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Power to the Cops

The watchdog commission that oversees the LAPD conducted a formal review Tuesday of the security operations surrounding the Democratic National Convention, and then gave the department an ovation.

Not a word of criticism was offered for police actions over the course of four days of street demonstrations that provoked 200 arrests, a lawsuit by the American Civil Liberties Union and a commentary by the mayor of Philadelphia terming the LAPD’s conduct ”completely irrational and perplexing.“

To the members of the L.A. Police Commission, it all made sense. ”Everybody felt a sense of exhilaration,“ Commissioner Dean Hansell said.

”You rose to the occasion,“ Commissioner Raquelle de la Rocha told an assembly of top LAPD commanders.

Arriving late to the hearing but not to be outdone, Commissioner Warren Jackson offered a heartfelt ”Thank you to the men and women who put a great face on the city, who worked to preserve the peace and preserve the Constitution.“

The cops could have wrapped up their presentation by standing and taking bows, but they had apparently prepared for a somewhat tougher review, so they went ahead and presented their version of the more controversial police actions at the convention.

Commander Mark Leap, the slight, tight-lipped officer who supervised the LAPD street cops for the convention, described in detail the primary police action of the week -- the sweep of the sanctioned protest area following Monday night‘s Rage Against the Machine concert.

Leap estimated the crowd at 10,000 -- about 3,000 more than published estimates -- but conceded that it was ”a small group of people“ who started the altercation. They were, Leap explained, ”bent on violence, bent on destruction, bent on confrontation with police officers.“

The troublemakers ”hurled missiles“ -- rocks, trash, chunks of concrete -- ”things that would be considered deadly weapons,“ Leap said. In addition, ”People scaling the fence created a security risk for the convention itself.“

Deputy Chief David J. Gascon added his own appraisal that the court-ordered demonstration zone -- police officials first sought to close the entire area to the public -- was ”far too close“ to the convention itself. Rocks thrown by demonstrators actually struck the Staples Center itself, Gascon said, and then he pointed to a photograph of the trash-strewn strip between the fence and the arena: ”It almost looks like the surface of the moon.“

That was enough for police commanders to call an end to the concert -- second-act group Ozomatli had just taken the stage -- and to put the department’s riot troops into motion. ”For 20 minutes, we virtually pleaded“ with the demonstrators and Rage fans to leave the area, Leap explained. ”We gave clear and concise directions on which way we wanted them to leave.“

This account is at odds with the version that numerous demonstrators and observers have recounted -- that the police gave hasty and confusing commands, that exit routes were blocked by police, and that officers moved in despite efforts by most in the crowd to comply with the orders -- but no members of the Police Commission interjected to raise issues or ask questions. Leap continued with his narration.

The department‘s mounted unit, its ”mobile strike teams“ of motorcycle cops, and its Mobile Field Force, a specially trained crowd-control unit, were all turned loose to clear the remnants of the concert crowd, estimated by Leap at roughly 500 people. Then, he explained, ”It was necessary for us to fire non-lethal munitions into the crowd.“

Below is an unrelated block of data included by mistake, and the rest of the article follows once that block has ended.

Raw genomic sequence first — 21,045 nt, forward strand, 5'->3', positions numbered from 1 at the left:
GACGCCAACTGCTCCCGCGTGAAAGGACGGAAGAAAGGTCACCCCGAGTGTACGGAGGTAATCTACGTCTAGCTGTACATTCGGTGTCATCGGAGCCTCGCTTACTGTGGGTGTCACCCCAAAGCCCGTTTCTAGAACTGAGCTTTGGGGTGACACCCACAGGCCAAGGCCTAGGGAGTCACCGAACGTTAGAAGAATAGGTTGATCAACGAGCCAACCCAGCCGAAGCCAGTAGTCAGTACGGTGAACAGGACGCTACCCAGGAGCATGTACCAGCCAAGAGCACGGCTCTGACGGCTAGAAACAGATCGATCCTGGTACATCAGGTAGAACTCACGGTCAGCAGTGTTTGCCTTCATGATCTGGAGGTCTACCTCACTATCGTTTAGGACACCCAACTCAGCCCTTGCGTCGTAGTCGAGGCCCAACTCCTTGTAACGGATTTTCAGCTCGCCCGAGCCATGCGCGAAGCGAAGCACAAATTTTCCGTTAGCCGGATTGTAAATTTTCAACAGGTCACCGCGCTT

Here again, commissioners might have asked just why those munitions were necessary, or even why a sweep was necessary, considering most of the crowd had gone home. No queries were made, however, and Leap concluded, ”I can term the deployment a success.“

deputy chief Maurice Moore, who was on the street much of the week and supervised crowd control from there, then counted off other department highlights. Key to the accounting: There were no injuries to officers or property damage to the city. Moore also listed the primary arrests -- 71 bicyclists, 37 anti-LAPD protesters arrested peacefully at Rampart Station, and 45 ”anarchists“ nabbed for conspiracy to trash a McDonald’s on Seventh Street.

Chief Bernard Parks sat mute through the presentation, his back stiff, his eyes glazed, but as the presentation drew to a close he pressed Moore to say more about the anarchists and their schemes. This was his trump card, and he wanted to make sure it got played, even if the commission was too docile to press for it.

Moore obliged: ”They had sling shots, and bottles of fecal matter mixed with urine, to throw on officers.“ There was a homemade smoke bomb discovered in a backpack, and, displayed in a department photo under the heading ”incendiary devices,“ several small firecrackers, two highway flares and a Bic lighter. Moore made the most of the confiscated accouterments. ”They have every bit of equipment, if you will, to create anarchy, to create confusion,“ he said.

In addition, Moore said, several group leaders were communicating by radio on a frequency the LAPD could monitor. This was a source of intelligence, but also of the highest compliment earned by the department -- certainly more stirring than the platitudes offered by the commission. Moore said the potential troublemakers were overheard complaining about the constant police presence: ”We could hear them talking. They said, ‘This is not Seattle. They [the police] are on us too tight. They’re on us all the time.‘“